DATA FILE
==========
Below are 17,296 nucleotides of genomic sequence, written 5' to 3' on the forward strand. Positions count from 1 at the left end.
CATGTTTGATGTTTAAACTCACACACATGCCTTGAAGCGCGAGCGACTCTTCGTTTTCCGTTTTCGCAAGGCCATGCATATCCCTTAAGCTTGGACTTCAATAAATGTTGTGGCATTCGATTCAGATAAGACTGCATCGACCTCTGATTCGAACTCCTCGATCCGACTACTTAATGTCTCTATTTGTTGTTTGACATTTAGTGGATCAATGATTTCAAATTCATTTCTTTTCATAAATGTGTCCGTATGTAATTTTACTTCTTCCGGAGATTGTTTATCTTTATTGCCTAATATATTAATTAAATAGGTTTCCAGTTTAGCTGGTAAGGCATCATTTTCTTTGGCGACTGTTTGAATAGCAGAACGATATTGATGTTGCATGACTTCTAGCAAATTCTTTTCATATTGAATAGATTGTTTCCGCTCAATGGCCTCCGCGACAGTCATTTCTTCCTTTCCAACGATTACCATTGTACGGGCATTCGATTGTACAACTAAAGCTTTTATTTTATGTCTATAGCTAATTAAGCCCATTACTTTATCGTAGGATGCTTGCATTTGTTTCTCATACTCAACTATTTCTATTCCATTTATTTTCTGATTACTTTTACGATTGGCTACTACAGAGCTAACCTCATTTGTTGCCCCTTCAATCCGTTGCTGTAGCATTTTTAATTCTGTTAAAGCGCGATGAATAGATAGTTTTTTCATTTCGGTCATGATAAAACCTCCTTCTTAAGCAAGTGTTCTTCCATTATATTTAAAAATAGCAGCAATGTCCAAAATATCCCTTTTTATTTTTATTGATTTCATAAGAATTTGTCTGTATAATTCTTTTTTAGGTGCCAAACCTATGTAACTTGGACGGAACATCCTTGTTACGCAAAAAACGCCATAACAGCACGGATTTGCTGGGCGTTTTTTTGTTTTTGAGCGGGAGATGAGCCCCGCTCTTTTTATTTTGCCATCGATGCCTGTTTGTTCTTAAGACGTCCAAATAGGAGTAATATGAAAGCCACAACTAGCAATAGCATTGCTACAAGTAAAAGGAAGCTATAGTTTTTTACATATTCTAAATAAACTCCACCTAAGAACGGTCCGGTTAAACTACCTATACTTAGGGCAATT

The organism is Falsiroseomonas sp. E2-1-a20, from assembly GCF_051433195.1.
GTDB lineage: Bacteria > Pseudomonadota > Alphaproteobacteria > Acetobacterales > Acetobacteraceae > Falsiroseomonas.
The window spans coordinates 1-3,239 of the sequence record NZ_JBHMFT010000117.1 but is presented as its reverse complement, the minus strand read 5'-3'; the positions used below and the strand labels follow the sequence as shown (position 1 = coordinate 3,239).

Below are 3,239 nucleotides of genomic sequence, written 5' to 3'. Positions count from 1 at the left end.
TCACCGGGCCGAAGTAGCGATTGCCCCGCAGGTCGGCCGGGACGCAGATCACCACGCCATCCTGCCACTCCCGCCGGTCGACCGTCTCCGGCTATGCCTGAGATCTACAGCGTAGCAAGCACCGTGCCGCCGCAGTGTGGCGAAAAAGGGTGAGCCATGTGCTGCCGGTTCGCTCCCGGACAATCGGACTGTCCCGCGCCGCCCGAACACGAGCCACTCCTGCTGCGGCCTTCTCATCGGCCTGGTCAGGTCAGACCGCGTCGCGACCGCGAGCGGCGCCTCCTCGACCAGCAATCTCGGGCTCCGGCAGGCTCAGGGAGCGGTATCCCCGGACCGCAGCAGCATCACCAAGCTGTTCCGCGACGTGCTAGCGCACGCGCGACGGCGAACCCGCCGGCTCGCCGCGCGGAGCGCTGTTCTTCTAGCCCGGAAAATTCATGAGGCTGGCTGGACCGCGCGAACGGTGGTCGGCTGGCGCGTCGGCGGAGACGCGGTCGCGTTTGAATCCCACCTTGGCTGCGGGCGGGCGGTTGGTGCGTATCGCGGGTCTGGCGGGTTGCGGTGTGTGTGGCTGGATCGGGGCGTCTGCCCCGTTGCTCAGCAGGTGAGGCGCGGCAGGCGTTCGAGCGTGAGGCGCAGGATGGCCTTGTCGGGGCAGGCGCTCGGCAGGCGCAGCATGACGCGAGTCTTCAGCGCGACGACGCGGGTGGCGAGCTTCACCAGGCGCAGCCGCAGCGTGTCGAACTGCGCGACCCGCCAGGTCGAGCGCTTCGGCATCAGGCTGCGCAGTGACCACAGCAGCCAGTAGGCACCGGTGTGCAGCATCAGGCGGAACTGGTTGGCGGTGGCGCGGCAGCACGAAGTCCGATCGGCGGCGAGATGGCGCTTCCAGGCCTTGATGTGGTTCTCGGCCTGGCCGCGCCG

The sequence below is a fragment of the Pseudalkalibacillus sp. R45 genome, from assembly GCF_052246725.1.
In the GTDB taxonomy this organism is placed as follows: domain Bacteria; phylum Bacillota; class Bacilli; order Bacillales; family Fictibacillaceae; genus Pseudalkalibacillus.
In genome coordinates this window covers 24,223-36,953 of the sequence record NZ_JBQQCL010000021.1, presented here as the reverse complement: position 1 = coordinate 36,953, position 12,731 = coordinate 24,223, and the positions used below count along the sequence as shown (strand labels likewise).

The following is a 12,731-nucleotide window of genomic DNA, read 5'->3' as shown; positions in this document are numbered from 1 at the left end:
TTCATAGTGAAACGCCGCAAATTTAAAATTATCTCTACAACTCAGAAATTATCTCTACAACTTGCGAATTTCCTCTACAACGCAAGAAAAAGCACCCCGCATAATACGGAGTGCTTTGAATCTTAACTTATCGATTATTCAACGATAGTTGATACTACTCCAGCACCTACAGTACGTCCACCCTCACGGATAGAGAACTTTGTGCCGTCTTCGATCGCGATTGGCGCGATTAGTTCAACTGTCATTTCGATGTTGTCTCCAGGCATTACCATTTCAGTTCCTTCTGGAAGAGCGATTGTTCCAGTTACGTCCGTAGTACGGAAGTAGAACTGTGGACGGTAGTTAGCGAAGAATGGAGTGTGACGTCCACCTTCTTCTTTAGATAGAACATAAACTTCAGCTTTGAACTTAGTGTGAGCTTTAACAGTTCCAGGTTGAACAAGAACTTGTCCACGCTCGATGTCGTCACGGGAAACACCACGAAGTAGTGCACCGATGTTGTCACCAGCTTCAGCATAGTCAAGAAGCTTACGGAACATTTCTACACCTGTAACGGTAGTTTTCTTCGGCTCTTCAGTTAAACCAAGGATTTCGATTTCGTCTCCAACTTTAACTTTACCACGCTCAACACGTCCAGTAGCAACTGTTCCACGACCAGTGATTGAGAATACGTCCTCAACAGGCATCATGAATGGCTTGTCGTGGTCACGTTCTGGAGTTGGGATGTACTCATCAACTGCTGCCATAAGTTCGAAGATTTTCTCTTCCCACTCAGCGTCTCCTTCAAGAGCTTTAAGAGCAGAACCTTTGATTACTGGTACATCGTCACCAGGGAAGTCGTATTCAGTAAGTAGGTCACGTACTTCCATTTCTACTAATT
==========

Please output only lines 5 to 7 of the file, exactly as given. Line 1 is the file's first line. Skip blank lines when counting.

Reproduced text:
The window spans coordinates 1-3,239 of the sequence record NZ_JBHMFT010000117.1 but is presented as its reverse complement, the minus strand read 5'-3'; the positions used below and the strand labels follow the sequence as shown (position 1 = coordinate 3,239).

Below are 3,239 nucleotides of genomic sequence, written 5' to 3'. Positions count from 1 at the left end.
TCACCGGGCCGAAGTAGCGATTGCCCCGCAGGTCGGCCGGGACGCAGATCACCACGCCATCCTGCCACTCCCGCCGGTCGACCGTCTCCGGCTATGCCTGAGATCTACAGCGTAGCAAGCACCGTGCCGCCGCAGTGTGGCGAAAAAGGGTGAGCCATGTGCTGCCGGTTCGCTCCCGGACAATCGGACTGTCCCGCGCCGCCCGAACACGAGCCACTCCTGCTGCGGCCTTCTCATCGGCCTGGTCAGGTCAGACCGCGTCGCGACCGCGAGCGGCGCCTCCTCGACCAGCAATCTCGGGCTCCGGCAGGCTCAGGGAGCGGTATCCCCGGACCGCAGCAGCATCACCAAGCTGTTCCGCGACGTGCTAGCGCACGCGCGACGGCGAACCCGCCGGCTCGCCGCGCGGAGCGCTGTTCTTCTAGCCCGGAAAATTCATGAGGCTGGCTGGACCGCGCGAACGGTGGTCGGCTGGCGCGTCGGCGGAGACGCGGTCGCGTTTGAATCCCACCTTGGCTGCGGGCGGGCGGTTGGTGCGTATCGCGGGTCTGGCGGGTTGCGGTGTGTGTGGCTGGATCGGGGCGTCTGCCCCGTTGCTCAGCAGGTGAGGCGCGGCAGGCGTTCGAGCGTGAGGCGCAGGATGGCCTTGTCGGGGCAGGCGCTCGGCAGGCGCAGCATGACGCGAGTCTTCAGCGCGACGACGCGGGTGGCGAGCTTCACCAGGCGCAGCCGCAGCGTGTCGAACTGCGCGACCCGCCAGGTCGAGCGCTTCGGCATCAGGCTGCGCAGTGACCACAGCAGCCAGTAGGCACCGGTGTGCAGCATCAGGCGGAACTGGTTGGCGGTGGCGCGGCAGCACGAAGTCCGATCGGCGGCGAGATGGCGCTTCCAGGCCTTGATGTGGTTCTCGGCCTGGCCGCGCCG